Small multifamily homes in Indy - OOS

5 Replies

Hi guys,

I'm from the Bay Area and planning to venture in the Midwest with a partner and started looking at MFH close to downtown Indy. I'm focusing on cash flow, and found a good realtor to help me find cash flowing properties, I'm not rushing but gave myself until end of year to close on a property. I'm targeting properties under $150K, COC 15% (yes I'm shooting for the stars, I'm a patient man with big goals and ambition). I'm analyzing using the bigger pocket rental calculator and analyzed around 10 homes already in the last 2 weeks, found a few possibilities and my realtor serves as my boots on the ground to scout the property. I'm also starting my pre approval process, there will be two borrowers my partner and I, both have solid W2.

Our goal is to build a strong portfolio in the next 2 years of small MFH in Indy to ultimately replace our W2 and have more options, I don't see myself quitting a full time job but it's the sense of freedom and having the opportunity to spend time with family and love ones as I will be a married man in a few months :) I also listen to BP webinars religiously, and connect to fellow investors. My focus again is cash flow and appreciation so I'm focusing on properties in relatively good neighborhood.

My question to the more seasoned BP OOS investors, if you can or desire to rebuild your empire, will you invest in Indy, if so where? What will be your niche market SFR or MFH? What's the biggest lesson learned you have in investing? Advice to newbies starting out to be successful?

Thanks in advance for your input, very much appreciate it. I promise to pay this forward.

Hi Fernando,

I've invested in turn-key SFRs in Indy.  The positive for SFRs is that they tend to be boring.  Low turn-over, residents bring their own appliances so you're not buying/maintaining them, and people tend to take care of their homes as if they were their own.  I've been interested in MFRs there, especially one that I could add value to, specifically in the Rocky Ripple/Broad Ripple areas (though I can't say I've spent a huge amount of time in Indy, so other areas may be better).  If you find a good investor agent, please share with me.

@Leslie Bandy , great meeting you and thanks for providing your input for SFR. How was your experience so far for turn-key, how is the COC? My partner and I are still in the early stage of scouting the Indy areas close to downtown for small MFH and found a few promising houses but nothing set in stone. I have a realtor that's serving as our boots in the ground in the 46225 area, I will let you know about the experience and will keep you looped in.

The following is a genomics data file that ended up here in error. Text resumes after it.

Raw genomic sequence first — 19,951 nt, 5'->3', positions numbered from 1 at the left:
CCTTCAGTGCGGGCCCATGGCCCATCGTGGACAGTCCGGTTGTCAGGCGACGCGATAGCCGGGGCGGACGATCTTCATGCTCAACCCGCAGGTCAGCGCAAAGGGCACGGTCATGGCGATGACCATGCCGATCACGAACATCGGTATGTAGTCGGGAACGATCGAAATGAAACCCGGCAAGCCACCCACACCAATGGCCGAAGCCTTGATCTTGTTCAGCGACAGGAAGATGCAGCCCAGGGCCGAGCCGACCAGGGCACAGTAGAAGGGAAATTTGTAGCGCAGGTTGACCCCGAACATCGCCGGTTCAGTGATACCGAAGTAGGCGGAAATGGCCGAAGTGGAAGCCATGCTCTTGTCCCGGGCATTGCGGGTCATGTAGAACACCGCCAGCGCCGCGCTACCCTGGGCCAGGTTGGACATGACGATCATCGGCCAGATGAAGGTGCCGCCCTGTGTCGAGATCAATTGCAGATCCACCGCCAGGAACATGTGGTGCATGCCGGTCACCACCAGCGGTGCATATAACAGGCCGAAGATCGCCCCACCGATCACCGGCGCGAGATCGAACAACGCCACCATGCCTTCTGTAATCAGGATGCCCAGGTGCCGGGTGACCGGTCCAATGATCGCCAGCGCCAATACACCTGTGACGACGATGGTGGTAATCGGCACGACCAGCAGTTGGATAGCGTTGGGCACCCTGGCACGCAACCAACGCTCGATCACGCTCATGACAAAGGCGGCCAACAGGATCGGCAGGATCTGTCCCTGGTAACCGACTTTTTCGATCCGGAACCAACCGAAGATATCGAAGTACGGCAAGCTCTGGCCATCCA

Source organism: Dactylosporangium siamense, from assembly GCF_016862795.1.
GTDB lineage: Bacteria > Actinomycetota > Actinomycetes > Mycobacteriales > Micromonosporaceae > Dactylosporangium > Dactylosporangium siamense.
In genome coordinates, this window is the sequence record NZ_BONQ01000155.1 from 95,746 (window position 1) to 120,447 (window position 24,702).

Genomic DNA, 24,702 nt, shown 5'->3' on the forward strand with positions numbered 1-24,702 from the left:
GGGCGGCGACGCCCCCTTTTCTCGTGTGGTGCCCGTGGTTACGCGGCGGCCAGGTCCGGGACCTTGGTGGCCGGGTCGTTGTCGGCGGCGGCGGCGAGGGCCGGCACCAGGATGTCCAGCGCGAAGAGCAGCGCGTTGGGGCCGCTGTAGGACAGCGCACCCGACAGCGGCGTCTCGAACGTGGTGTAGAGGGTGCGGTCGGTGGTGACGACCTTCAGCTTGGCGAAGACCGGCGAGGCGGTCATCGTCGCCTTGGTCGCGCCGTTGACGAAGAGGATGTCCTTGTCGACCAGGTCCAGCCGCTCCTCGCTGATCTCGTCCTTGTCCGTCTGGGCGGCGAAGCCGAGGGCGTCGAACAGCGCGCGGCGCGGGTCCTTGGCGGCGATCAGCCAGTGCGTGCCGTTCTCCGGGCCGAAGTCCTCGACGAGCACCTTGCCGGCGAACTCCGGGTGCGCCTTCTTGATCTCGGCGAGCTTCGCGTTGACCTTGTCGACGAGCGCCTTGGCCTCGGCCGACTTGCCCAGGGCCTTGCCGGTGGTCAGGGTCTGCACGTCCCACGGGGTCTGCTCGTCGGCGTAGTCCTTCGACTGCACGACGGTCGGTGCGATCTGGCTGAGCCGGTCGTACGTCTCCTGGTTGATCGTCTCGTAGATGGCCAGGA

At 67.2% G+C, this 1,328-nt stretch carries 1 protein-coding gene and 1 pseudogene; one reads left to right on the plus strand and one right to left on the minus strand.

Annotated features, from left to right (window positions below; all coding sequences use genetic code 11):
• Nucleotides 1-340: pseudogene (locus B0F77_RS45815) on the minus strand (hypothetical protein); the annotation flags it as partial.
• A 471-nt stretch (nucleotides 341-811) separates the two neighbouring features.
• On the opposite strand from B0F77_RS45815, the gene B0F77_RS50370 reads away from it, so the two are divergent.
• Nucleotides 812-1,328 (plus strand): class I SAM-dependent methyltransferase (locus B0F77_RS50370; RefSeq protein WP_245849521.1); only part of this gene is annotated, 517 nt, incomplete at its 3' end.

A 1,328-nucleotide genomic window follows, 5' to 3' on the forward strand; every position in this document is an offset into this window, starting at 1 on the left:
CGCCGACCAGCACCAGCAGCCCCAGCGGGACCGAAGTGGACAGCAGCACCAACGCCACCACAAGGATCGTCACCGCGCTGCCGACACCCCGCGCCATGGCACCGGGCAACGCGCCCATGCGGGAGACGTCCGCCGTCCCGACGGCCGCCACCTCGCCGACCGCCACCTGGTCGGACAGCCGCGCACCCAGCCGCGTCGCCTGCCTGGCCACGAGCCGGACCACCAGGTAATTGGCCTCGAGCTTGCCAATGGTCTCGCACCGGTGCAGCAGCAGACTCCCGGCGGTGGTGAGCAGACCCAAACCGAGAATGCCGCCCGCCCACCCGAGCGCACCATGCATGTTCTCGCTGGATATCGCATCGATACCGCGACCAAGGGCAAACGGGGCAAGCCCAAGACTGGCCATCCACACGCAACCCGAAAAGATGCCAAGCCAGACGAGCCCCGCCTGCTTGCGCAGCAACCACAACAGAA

I live in Southern California and invest in Indianapolis. Like you a year ago I decided I wanted to start, 6 months later I purchased my first duplex, and now I have a couple of leads and am looking to take down my second.  I will not be leaving my job, but just want something secure to invest in my current 401k is a total scam. 

Like Leslie said buy and hold is very slow and boring - but that is exactly what I was looking for.  Duplexes are harder to find most are converted SFRs  which are problematic.  I like the cashflow of duplexes, but due to appreciation and downpayment I will probably be going with SFRs for the next few - I can finance those at 20% down but duplexes would be 25% meaning more cash up front.

Best of luck, let us know how it works out.

It sounds like you have your criteria outlined and your goals are realistic. I'm sure you will do well if you stick to your plan. My advice would be to make sure you find a good property manager that you trust.

Hi Fernando,

Apologies for the delay in getting back to you! So far, my experience has been really good. My initial investment was about $22K and my cash flow is $378/month (down from $406 for the first 2 years because of a property tax increase), but COC is still a healthy 20.6%. I did have a double whammy of setbacks this year. The tenant was late paying rent and my prop mgt co. immediately filed an eviction notice, so there were some fees there. The tenant did catch up with rent and stayed. The furnace also went out which cost about $3K, so this year will be nearly a wash for cash flow though the tax deductions still help. I'm hoping to add more properties to my portfolio in 2018 so, all in all, I'm still very happy with making money this way.

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